A number of other aspects are still under consideration and we will keep you informed of these as the project develops. 
We will publish all the latest information on our
website and on Pye Tait’s
ACS Review Portal
If you have any comments of feedback on what you have read email us.

Email us your comments and feedback

Next Phase of the ACS Review

During January and February 2018, we will enter the next phase of our ACS Review. We will be working with Pye Tait Consulting to find out what you think of our proposed changes to the Approved Contractor Scheme, including the Standard.

There are a number of ways for approved contractors, non-ACS security contractors, buyers, assessing bodies and other stakeholders to get involved:

  • Online survey on a draft revised Standard and Self-Assessment Workbook
  • Phone interviews
  • Workshops

Proposals for a revised Standard and Self-Assessment Workbook (SAW) will be available shortly via Pye Tait’s ACS Review Portal. The portal will be hosting an online survey for you to share your feedback.

Pye Tait will also be co-ordinating interviews with stakeholders to gather in-depth feedback, and follow up the points raised during the previous phase.

Three discussion workshops to gather in-depth feedback on the way forward and proposed changes will be taking place on the following dates and locations:

  • London – 1 February 2018 full
  • Leeds – 14 February 2018
  • Edinburgh – 15 February 2018

If you can’t make the workshops then please sign up to take part in a telephone interview.

Express your interest in participating in the interviews

Our Annual Stakeholder Conference

Bookings for our annual stakeholder conference at the Kia Oval cricket ground conference centre, on Tuesday 13 March 2018 are now open.

The themes are Protecting the Public and Labour Supply in the private security industry. 

The conference will be opened by Nick Hurd, MP, Minister of State at the Home Office. Confirmed speakers include:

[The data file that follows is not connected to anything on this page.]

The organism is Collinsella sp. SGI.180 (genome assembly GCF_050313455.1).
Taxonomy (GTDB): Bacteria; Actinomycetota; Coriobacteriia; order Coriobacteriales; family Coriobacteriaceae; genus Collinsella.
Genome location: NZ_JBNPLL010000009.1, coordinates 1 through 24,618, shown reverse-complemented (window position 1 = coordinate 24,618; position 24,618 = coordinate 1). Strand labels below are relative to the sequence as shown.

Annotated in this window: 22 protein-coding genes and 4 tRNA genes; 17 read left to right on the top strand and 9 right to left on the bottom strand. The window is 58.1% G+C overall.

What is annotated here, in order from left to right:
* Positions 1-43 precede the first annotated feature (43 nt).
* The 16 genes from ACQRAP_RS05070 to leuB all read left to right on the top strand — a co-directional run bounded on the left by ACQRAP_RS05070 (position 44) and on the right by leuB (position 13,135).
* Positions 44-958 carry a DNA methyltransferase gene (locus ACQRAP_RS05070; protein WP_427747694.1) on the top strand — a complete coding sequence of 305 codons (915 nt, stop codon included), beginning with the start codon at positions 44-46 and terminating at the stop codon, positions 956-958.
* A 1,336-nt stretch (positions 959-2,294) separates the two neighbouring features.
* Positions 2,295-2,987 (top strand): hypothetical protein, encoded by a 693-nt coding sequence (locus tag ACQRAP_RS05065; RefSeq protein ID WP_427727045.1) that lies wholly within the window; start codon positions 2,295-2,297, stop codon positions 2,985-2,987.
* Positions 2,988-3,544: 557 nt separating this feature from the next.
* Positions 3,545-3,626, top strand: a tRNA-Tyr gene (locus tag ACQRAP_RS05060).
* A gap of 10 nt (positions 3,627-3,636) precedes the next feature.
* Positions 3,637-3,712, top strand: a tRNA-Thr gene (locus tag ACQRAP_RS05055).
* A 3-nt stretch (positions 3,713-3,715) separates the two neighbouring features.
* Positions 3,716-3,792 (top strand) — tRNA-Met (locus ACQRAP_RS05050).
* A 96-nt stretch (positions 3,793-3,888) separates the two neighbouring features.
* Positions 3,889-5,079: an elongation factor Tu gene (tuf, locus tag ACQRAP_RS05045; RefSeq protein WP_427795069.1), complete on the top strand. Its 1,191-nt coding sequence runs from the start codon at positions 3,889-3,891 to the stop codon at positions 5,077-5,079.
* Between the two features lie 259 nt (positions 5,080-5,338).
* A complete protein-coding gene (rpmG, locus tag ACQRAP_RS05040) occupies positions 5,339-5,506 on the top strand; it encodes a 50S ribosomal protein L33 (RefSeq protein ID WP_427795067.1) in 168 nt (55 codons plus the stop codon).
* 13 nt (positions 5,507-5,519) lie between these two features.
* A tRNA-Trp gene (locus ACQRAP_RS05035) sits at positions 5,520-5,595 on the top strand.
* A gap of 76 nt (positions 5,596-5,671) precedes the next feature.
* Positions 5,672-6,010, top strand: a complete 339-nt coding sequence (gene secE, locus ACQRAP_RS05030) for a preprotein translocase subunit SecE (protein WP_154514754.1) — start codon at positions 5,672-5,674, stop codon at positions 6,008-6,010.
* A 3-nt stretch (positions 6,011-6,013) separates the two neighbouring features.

• Cecilia French: the Director of Public Protection at the Home Office
  • Darryl Dixon: Director of Strategy at the Gangmasters and Labour Abuse Authority
  • Rick Mounfield: Chief Executive of the Security Institute
You will hear of recent cases where our partnerships and interventions team has been able to use the Proceeds of Crime Act (PoCA) to prevent criminals from profiting from their illegal actions.

The conference will include breakout sessions based on the themes Protecting the Public and Labour Supply. These will be an opportunity for you to express your views openly to us.

We will examine how the private security industry attracts and keeps staff and what can be done to encourage people to remain in the industry; including whether Brexit may have a big impact.  Your experience and viewpoint on this will form an important part of the workshop.

We will look at public protection, including violence reduction, safeguarding, child protection, and counter-terrorism. The sessions will be an opportunity to discuss how we can work with the industry to reduce levels of violence. During the workshops, delegates will be able to consider how the private security industry can work with other bodies to tackle threats to public protection.

Places are priced at £50 (inc. VAT) per delegate.  This is the same price as the conference last year.